“ There are no world-class universities without strength in English as well as engineering, in classics as well as computer science, in musical theory as well as molecular biology. Whatever the marketplace may say, we must ensure the excellence of the humanities and the arts,” he said.
McCormick also spoke about the state’s troubling “brain drain.”
“ New Jersey leads the nation by far in the loss of high school graduates who go to college in other states. We need to confront this problem by increasing the enrollment capacity of our state’s colleges and universities—not only by putting more seats in the classrooms but also by assuring the quality of education our students receive,” he cautioned. “Generations before us met comparable challenges. We must do the same.”
McCormick stressed the importance of a vibrant state university to New Jersey’s future. “Wherever the economy is thriving, a research university is the engine of that growth,” he said. “If New Jersey is going to reassume the position of economic leadership that it had before the current downturn, then Rutgers must be strong enough to lead the way.”
In keeping with longstanding tradition, New Jersey’s governor addressed the gathering.
"In Dr. McCormick, Rutgers has a president and New Jersey has a leader who is ready to bring our State University to higher levels of public service and academic excellence,” said Gov. McGreevey. “On behalf of everyone in New Jersey, I am proud to welcome Dick McCormick back to his hometown. We wish him and his family a long and happy stay."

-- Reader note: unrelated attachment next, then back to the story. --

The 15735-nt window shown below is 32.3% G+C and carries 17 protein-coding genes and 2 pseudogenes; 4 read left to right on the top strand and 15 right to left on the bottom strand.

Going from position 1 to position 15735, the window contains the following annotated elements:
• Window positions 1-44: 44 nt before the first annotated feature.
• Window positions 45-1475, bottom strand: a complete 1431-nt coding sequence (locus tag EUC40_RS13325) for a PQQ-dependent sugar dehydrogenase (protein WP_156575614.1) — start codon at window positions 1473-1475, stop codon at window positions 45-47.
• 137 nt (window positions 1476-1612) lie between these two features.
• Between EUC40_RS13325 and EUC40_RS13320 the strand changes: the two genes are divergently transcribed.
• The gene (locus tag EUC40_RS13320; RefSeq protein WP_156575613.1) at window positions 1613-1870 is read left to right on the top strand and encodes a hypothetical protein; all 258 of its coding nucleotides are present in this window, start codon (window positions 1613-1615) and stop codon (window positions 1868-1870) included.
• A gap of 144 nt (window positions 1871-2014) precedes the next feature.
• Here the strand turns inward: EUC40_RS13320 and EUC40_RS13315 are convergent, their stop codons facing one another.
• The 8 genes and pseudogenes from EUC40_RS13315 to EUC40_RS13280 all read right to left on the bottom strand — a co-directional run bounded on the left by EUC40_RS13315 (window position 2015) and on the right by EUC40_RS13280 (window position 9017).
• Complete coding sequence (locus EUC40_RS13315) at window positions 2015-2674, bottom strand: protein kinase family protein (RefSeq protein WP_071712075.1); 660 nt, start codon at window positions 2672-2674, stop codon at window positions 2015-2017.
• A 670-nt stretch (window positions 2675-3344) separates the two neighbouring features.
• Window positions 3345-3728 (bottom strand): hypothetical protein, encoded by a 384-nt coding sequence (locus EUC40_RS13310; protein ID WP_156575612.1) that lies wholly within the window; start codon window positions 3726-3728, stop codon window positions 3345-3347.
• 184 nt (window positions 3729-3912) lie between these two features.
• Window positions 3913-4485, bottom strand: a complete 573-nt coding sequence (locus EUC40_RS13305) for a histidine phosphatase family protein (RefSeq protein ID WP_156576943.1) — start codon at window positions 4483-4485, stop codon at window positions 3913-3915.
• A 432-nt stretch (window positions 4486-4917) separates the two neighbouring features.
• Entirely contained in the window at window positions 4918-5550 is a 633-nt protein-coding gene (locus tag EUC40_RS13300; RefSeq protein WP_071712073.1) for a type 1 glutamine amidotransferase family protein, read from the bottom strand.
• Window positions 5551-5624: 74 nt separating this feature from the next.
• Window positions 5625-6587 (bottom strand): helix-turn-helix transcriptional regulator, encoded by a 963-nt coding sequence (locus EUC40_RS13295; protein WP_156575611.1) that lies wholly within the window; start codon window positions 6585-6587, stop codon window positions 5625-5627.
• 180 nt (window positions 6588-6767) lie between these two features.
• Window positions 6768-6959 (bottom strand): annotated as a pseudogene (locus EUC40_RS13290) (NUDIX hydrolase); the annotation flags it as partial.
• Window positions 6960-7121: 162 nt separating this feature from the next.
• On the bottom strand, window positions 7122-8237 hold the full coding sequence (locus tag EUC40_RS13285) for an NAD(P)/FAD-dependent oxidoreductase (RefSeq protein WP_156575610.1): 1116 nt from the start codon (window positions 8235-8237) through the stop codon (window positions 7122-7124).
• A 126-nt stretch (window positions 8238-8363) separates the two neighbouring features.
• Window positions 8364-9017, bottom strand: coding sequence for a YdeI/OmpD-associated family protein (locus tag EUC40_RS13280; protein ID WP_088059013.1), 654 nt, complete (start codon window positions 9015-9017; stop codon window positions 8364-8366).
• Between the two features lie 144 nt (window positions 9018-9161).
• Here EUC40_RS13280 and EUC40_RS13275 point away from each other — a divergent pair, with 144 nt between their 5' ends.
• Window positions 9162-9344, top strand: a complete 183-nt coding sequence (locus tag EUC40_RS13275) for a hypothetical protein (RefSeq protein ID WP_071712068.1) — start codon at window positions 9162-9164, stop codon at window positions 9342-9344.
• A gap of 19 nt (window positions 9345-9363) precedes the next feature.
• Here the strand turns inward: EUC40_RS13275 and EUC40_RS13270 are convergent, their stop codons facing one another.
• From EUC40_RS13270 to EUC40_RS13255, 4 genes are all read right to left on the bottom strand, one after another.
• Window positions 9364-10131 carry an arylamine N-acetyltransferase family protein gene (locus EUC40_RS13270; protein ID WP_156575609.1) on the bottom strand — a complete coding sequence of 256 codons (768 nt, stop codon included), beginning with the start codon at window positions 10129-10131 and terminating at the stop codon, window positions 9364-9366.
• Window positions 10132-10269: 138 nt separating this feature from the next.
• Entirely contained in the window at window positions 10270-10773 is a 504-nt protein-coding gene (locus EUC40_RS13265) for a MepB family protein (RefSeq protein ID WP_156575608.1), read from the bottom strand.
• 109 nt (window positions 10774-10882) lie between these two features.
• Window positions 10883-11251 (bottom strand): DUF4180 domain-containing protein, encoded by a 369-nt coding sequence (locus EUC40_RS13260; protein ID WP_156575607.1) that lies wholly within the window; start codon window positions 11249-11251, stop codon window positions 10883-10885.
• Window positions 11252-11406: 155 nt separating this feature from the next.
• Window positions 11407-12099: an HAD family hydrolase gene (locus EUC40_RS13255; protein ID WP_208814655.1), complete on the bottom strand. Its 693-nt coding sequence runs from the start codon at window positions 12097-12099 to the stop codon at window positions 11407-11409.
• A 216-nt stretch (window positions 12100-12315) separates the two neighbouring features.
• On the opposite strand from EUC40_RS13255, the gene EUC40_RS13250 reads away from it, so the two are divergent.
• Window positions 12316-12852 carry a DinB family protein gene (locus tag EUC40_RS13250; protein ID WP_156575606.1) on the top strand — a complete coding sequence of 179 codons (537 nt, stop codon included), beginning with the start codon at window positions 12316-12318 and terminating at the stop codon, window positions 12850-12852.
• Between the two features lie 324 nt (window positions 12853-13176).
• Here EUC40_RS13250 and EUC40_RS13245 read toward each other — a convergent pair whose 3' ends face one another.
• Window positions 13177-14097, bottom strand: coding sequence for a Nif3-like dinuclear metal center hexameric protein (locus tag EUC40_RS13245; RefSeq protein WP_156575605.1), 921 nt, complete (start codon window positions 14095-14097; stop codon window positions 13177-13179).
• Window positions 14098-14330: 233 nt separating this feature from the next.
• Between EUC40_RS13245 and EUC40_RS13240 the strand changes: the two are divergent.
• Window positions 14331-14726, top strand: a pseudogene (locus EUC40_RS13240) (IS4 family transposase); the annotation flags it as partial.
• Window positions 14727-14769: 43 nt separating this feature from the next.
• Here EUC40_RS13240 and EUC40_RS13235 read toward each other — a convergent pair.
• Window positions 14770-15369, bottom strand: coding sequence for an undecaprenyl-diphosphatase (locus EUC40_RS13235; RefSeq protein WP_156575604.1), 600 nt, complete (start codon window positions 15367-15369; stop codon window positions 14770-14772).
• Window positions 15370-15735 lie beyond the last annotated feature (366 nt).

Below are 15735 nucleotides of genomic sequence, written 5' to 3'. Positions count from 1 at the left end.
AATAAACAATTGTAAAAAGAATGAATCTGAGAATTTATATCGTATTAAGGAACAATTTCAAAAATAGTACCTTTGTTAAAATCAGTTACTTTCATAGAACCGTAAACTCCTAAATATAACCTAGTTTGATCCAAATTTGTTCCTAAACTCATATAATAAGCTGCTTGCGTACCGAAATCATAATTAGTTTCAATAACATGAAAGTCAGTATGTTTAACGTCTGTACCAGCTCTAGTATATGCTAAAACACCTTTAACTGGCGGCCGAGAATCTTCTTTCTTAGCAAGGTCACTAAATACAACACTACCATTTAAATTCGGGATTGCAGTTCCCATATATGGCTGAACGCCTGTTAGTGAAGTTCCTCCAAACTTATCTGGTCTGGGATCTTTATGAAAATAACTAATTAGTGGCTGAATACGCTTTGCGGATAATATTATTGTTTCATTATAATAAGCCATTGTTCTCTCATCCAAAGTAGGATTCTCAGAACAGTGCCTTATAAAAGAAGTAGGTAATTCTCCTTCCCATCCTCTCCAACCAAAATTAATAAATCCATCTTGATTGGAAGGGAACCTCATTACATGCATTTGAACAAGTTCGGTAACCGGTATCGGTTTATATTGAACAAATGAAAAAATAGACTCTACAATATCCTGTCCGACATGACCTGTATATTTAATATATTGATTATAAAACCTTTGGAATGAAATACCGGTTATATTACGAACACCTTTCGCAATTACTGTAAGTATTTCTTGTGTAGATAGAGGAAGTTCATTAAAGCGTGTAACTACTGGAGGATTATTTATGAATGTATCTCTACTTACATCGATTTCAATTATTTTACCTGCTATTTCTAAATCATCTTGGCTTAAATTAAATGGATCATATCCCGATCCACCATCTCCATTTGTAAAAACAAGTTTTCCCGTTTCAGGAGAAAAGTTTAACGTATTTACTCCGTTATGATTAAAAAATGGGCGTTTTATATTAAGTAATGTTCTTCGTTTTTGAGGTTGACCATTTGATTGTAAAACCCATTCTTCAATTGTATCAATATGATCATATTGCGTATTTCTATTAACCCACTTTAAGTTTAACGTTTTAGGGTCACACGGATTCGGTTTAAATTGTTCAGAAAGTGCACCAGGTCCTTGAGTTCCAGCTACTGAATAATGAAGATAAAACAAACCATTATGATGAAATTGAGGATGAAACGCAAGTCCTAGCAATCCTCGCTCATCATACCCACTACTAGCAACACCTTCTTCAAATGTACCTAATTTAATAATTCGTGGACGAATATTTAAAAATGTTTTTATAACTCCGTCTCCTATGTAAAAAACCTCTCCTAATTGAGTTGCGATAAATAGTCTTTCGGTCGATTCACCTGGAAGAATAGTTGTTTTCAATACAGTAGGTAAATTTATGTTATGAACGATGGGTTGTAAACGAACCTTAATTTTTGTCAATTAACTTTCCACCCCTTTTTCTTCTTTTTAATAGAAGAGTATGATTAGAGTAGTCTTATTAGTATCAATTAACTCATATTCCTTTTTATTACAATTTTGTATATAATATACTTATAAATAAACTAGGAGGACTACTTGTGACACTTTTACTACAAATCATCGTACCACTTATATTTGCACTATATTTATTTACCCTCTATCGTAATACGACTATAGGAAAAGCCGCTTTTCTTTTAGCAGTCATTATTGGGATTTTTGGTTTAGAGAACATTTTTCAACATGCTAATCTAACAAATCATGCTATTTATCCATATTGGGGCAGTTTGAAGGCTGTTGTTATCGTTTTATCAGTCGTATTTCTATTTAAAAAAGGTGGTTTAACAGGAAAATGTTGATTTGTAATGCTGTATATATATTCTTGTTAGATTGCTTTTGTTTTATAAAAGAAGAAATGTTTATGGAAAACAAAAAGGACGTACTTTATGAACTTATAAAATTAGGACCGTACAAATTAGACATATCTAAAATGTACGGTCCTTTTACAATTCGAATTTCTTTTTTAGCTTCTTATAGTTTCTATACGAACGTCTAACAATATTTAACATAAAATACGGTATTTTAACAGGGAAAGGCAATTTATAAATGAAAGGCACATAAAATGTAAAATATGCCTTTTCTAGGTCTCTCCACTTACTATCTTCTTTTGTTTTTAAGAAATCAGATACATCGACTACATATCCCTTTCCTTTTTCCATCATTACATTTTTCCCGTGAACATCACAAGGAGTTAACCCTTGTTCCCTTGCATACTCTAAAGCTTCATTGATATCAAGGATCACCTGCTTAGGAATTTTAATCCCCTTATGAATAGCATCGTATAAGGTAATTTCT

While more modest than earlier university inaugurations, McCormick’s ceremony featured many traditional elements, including a colorful academic procession of more than 840 faculty, students, staff, alumni, and delegates from other universities and educational associations. The procession concluded with a performance of a fanfare composed for the occasion by Mason Gross School of the Arts professor Gerald Chenoweth and performed by the Rutgers University Brass Ensemble.
Board of Governors Chair Gene O’Hara and Board of Trustees Chair Leslie E. Goodman presented the new president with a copy of the Rutgers charter.
Norman Samuels, the university’s executive vice president, welcomed the audience. Remarks were also given by Tanisha L. Bezue, a student at Rutgers’ Camden College of Arts and Sciences; Patricia A. Nagle, president of the Rutgers Alumni Federation; Associate Vice President for Enrollment Management Corinne M. Webb, who represented Rutgers’ staff; Paul Panayotatos, chair of the University Senate; and Clement A. Price, Board of Governors Distinguished Service Professor and professor of history.
In addition to the fanfare, there were performances by the Rutgers Glee Club, Kirkpatrick Choir and University Choir. The ceremony concluded with the entire audience singing the university’s alma mater.
Established in 1766, Rutgers is America’s eighth-oldest institution of higher learning and one of the nation’s premier public research universities. Rutgers serves more than 50,000 students on campuses in Camden, Newark and New Brunswick/Piscataway.